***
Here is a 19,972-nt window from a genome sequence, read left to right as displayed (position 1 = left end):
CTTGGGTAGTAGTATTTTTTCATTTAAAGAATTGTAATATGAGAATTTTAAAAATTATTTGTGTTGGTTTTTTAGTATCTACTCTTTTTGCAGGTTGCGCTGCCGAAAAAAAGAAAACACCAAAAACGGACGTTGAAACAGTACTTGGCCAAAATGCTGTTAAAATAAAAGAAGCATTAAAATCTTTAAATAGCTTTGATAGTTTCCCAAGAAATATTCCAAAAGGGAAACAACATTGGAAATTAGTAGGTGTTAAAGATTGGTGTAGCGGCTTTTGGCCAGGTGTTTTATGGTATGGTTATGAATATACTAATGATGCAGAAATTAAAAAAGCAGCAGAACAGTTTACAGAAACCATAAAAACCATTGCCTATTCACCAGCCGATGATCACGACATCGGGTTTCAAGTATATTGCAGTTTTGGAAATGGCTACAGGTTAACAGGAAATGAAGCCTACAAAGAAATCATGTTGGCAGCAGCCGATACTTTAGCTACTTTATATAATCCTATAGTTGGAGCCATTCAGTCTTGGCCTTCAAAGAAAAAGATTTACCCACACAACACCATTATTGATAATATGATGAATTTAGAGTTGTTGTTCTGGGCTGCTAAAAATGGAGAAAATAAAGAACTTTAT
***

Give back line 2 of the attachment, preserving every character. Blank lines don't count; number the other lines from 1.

CTTGGGTAGTAGTATTTTTTCATTTAAAGAATTGTAATATGAGAATTTTAAAAATTATTTGTGTTGGTTTTTTAGTATCTACTCTTTTTGCAGGTTGCGCTGCCGAAAAAAAGAAAACACCAAAAACGGACGTTGAAACAGTACTTGGCCAAAATGCTGTTAAAATAAAAGAAGCATTAAAATCTTTAAATAGCTTTGATAGTTTCCCAAGAAATATTCCAAAAGGGAAACAACATTGGAAATTAGTAGGTGTTAAAGATTGGTGTAGCGGCTTTTGGCCAGGTGTTTTATGGTATGGTTATGAATATACTAATGATGCAGAAATTAAAAAAGCAGCAGAACAGTTTACAGAAACCATAAAAACCATTGCCTATTCACCAGCCGATGATCACGACATCGGGTTTCAAGTATATTGCAGTTTTGGAAATGGCTACAGGTTAACAGGAAATGAAGCCTACAAAGAAATCATGTTGGCAGCAGCCGATACTTTAGCTACTTTATATAATCCTATAGTTGGAGCCATTCAGTCTTGGCCTTCAAAGAAAAAGATTTACCCACACAACACCATTATTGATAATATGATGAATTTAGAGTTGTTGTTCTGGGCTGCTAAAAATGGAGAAAATAAAGAACTTTAT